Depending on what is set on your monitor, it will send over if something like a major increase or decrease in impedance is detected or if your battery is critically low, or if you have some other red flags that may potentially be emergent.  They are pretty useful, as with complete heart block you want to make sure things are working correctly, or could be serious implications for you and your health.

nice but not necessary

by Tracey_E - 2022-07-27 16:22:04

Most offices like them because it means we don't have to come in as often. Odd that the new office would not want to use it, but it's not a big deal. Yes with CHB we are often dependent, but they don't suddenly stop working, even at the end of service. I'm on my 5th, and this is the first one I've had a home monitor. With the others, I went for quarterly checks. When it got to the end, I went monthly. 

It's good that your primary recommended this office, but I find it odd they'd eschew newer technology that makes all of our lives easier. Right now I'd say the recommendation balances the lack of wanting to use Merlin but keep your eyes open for other red flags.

home monitor

by skigrl3 - 2022-07-27 22:09:01

  I have a home monitor for my biotronik edora dual chamber. I am guessing its so I don't need to go in for checks. I got the pm in May, went for a 1 month checkup and don't have to go back for a year. I was told my monitor was a nightly monitor that checks to make sure the pm is doing its job. I had a cardiac loop prior so I was used to the nightly routine and hope they don't back off on that.

I can understand your disappointment

by Gemita - 2022-07-28 01:16:55


If you have a look at the Poll we have running on monitoring, you will see a fair number of members do not have this benefit and I believe it is a benefit.  In my experience here in the UK, it is often only given on an as needed basis, for example, for an ICD patient who might need close monitoring to see whether a dangerous arrhythmia is being controlled.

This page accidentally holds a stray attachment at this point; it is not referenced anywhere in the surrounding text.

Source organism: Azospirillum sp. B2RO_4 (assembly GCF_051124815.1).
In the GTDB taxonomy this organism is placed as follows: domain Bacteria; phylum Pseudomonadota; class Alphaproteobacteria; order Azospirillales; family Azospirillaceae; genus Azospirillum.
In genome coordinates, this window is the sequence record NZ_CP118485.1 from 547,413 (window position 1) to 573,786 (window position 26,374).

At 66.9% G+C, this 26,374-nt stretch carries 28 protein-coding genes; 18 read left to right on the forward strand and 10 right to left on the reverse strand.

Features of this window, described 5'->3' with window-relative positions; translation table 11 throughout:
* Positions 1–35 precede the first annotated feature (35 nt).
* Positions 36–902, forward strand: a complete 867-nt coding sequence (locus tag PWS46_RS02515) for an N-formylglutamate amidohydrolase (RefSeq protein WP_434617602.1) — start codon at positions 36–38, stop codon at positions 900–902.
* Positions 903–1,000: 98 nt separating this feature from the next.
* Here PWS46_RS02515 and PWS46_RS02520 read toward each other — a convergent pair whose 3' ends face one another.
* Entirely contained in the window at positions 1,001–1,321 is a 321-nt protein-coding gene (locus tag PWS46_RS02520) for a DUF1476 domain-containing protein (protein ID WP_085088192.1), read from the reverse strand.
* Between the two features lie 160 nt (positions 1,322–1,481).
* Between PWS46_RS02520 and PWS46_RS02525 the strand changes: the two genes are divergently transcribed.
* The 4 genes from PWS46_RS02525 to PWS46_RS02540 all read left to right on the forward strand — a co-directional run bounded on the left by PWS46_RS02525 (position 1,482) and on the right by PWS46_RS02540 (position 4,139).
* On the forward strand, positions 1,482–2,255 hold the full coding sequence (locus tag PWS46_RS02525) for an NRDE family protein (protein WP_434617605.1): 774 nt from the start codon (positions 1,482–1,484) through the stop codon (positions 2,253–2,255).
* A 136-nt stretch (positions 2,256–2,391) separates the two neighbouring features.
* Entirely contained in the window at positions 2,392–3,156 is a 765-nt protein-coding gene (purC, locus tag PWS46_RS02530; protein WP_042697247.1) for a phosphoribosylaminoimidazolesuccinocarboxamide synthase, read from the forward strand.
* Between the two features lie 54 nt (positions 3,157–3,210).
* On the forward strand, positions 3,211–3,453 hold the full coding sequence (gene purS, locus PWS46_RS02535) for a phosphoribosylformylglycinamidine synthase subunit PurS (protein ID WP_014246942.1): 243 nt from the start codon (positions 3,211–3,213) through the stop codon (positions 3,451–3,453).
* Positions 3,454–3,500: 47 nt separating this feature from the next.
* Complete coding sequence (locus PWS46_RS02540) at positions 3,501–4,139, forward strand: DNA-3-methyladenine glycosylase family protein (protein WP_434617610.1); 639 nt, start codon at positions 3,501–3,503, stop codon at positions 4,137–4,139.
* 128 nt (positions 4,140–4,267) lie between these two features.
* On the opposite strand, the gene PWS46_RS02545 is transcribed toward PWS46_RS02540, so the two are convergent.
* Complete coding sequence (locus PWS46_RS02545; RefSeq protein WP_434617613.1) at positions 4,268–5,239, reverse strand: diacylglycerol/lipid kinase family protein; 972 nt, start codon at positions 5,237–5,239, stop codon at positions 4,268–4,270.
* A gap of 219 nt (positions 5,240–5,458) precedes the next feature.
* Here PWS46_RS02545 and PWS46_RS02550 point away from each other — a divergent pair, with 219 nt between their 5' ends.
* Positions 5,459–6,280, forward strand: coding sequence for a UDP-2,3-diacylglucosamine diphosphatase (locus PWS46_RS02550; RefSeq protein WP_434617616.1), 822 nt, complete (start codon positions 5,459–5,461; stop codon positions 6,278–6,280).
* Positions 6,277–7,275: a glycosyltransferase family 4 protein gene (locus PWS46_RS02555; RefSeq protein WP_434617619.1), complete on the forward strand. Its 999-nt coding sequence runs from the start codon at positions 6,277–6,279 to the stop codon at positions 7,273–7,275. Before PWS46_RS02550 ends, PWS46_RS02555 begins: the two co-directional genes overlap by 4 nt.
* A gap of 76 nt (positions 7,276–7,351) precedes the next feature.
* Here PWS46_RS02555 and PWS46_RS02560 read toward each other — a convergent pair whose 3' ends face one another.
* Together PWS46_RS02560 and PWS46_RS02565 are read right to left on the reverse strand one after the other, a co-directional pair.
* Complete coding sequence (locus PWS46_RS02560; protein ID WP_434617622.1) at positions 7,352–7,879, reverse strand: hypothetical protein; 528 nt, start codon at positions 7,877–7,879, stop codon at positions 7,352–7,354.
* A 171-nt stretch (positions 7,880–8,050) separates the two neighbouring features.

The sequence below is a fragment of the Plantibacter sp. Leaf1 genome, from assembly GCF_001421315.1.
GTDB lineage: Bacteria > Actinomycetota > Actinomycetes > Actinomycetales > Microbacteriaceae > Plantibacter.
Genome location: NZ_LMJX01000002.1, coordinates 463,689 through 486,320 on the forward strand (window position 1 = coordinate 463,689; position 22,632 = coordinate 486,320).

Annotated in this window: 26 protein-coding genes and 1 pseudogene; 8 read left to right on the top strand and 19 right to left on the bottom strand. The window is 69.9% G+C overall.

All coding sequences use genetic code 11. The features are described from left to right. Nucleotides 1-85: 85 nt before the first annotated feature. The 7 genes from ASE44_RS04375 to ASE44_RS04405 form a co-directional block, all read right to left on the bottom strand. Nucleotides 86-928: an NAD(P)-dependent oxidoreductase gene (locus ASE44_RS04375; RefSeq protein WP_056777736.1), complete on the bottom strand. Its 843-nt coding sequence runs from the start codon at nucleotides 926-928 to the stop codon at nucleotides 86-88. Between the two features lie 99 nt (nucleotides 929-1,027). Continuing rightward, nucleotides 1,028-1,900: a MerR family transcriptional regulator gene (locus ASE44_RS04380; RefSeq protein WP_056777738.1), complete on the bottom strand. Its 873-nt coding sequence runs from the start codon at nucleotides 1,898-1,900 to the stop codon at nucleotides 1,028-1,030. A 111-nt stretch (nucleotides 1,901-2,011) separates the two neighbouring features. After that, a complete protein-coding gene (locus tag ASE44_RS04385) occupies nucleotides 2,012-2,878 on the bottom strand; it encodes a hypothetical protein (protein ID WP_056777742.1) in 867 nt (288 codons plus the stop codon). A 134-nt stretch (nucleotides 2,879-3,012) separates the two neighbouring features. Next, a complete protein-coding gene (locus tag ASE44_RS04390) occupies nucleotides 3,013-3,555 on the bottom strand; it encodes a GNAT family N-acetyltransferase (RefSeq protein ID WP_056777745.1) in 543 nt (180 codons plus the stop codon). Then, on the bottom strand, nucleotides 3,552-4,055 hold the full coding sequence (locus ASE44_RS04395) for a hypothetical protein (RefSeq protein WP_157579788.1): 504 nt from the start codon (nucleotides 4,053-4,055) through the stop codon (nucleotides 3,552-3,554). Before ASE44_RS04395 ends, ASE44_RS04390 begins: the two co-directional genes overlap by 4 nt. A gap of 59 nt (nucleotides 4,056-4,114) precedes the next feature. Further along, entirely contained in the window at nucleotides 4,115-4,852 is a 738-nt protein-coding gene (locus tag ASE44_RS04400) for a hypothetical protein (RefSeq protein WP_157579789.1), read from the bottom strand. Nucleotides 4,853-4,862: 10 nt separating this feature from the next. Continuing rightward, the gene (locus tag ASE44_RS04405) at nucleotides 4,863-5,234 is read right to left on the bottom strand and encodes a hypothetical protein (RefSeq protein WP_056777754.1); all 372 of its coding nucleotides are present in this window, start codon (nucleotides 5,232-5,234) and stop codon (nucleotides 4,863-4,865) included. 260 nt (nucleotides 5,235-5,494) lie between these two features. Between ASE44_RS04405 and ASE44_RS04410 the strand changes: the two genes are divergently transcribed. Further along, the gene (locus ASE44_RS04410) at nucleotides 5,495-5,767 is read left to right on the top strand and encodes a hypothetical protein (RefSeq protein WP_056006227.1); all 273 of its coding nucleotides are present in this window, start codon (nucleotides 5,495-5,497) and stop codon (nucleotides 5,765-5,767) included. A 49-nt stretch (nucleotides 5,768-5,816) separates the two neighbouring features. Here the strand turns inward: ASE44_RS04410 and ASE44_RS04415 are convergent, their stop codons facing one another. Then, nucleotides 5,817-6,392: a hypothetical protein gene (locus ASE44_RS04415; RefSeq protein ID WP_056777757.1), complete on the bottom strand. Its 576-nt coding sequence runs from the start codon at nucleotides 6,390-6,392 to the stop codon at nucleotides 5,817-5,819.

My own personal feeling is that while not essential for some of us, it is useful to have home monitoring because it saves time and resources and therefore costs in overall care, prevents unnecessary trips to see our team if we live far away or cannot get to our appointments because of adverse weather or due to mobility problems, particularly with the elderly.  Having a monitor to automatically or manually transmit data is progress after all, an add on to our pacemaker box of tools to use on an as needed basis if we get into trouble.

Can I make a suggestion Benedeni.  You could wait to see if you like your new doctor, if there is a rapport between you, if he is someone you want looking after you.  If not, you could find a doctor and practice where they encourage their patients to use home monitoring as part of your care. 

I have home monitoring here in the UK for arrhythmia monitoring;  my husband unfortunately does not but he has me to closely monitor him 


by benedeni - 2022-07-28 09:45:10

Thanks to each of you for your input and knowledge re this monitoring.  Agent, you were so right in that I was, in all likelihood, not nightly monitored.  Gemita, our minds are thinking alike!  I will visit the new doctor and weigh pros and cons and if there is little rapport I shall look afield!  And Tracey, you are also so correct in regards to weighing the importance of recommended doc vs. the monitoring.  I do have occasional A-flutter but nothing like those of you who experience severe flutter or A-fib.  And Yes Lavender, we sorely need a better way of accurately tracking our own devices.  Surely in time...  Best to all and keep on pacing!